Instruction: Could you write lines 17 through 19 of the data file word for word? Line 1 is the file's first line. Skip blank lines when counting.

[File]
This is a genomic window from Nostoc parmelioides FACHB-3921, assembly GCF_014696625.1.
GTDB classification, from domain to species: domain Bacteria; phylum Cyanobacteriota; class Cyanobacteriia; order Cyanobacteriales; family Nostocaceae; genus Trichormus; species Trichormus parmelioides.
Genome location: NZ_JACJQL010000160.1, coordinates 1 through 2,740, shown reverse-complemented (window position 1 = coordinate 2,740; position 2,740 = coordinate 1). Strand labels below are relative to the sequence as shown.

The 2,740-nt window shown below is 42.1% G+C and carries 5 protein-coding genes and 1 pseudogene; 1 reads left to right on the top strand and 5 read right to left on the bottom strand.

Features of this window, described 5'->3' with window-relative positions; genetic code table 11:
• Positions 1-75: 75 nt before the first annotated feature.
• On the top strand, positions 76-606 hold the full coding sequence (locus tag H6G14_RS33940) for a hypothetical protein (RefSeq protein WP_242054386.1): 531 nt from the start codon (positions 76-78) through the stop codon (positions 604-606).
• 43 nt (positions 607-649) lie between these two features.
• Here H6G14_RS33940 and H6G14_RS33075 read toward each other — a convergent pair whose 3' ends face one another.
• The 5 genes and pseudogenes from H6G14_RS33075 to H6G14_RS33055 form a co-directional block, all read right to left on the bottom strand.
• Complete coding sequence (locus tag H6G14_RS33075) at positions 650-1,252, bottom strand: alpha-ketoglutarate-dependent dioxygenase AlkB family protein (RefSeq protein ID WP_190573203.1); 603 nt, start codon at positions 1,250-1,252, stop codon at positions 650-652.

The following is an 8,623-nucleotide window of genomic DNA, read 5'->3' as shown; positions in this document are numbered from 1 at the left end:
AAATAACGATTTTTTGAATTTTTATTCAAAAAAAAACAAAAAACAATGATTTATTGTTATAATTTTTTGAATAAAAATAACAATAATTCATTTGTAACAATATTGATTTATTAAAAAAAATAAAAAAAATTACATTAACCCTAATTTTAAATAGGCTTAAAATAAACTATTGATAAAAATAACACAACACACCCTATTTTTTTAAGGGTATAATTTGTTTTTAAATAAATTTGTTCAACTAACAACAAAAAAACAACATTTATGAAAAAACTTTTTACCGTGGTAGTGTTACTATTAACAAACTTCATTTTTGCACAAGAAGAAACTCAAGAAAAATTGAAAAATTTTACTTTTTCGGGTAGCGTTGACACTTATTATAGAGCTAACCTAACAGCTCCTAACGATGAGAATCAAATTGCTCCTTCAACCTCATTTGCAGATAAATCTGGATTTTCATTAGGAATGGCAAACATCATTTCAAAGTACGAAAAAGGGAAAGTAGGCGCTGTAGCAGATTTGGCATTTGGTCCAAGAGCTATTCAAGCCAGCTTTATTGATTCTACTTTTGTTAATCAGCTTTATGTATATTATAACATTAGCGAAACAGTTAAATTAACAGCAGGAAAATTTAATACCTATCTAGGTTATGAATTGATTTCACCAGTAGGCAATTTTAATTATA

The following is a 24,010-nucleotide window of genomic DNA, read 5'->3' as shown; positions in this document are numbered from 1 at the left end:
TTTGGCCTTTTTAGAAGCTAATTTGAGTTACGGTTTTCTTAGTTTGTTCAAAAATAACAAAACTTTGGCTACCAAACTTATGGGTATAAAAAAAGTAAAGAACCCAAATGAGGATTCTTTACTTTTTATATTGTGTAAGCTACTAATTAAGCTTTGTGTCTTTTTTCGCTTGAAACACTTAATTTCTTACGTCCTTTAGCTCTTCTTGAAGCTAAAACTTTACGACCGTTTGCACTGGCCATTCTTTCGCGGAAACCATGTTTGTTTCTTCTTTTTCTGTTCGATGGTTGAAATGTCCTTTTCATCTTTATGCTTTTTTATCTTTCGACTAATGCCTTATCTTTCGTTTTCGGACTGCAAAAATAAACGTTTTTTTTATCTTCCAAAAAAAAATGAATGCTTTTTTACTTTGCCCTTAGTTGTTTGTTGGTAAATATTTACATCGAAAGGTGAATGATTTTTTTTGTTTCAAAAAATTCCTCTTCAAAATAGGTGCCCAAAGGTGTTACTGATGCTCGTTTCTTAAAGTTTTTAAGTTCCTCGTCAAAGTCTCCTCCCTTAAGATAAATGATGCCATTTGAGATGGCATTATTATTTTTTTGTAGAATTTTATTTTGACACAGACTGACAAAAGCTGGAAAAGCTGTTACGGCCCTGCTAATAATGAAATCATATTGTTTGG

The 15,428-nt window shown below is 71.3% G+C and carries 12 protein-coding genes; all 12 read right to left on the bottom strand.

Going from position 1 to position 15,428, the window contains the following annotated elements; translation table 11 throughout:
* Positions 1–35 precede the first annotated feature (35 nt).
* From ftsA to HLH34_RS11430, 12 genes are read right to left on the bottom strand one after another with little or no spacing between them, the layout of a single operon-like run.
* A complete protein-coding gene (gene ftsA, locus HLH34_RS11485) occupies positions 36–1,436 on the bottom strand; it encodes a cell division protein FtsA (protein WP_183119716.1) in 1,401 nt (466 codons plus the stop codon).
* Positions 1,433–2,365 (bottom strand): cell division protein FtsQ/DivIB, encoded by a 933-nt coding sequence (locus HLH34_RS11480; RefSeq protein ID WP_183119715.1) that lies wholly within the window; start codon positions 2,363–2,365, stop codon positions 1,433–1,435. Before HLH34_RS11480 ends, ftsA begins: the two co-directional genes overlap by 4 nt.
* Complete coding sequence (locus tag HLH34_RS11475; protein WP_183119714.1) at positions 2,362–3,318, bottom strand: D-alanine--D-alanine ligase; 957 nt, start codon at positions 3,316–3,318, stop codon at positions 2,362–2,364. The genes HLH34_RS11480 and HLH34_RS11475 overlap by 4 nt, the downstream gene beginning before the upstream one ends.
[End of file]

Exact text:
Going from position 1 to position 15,428, the window contains the following annotated elements; translation table 11 throughout:
* Positions 1–35 precede the first annotated feature (35 nt).
* From ftsA to HLH34_RS11430, 12 genes are read right to left on the bottom strand one after another with little or no spacing between them, the layout of a single operon-like run.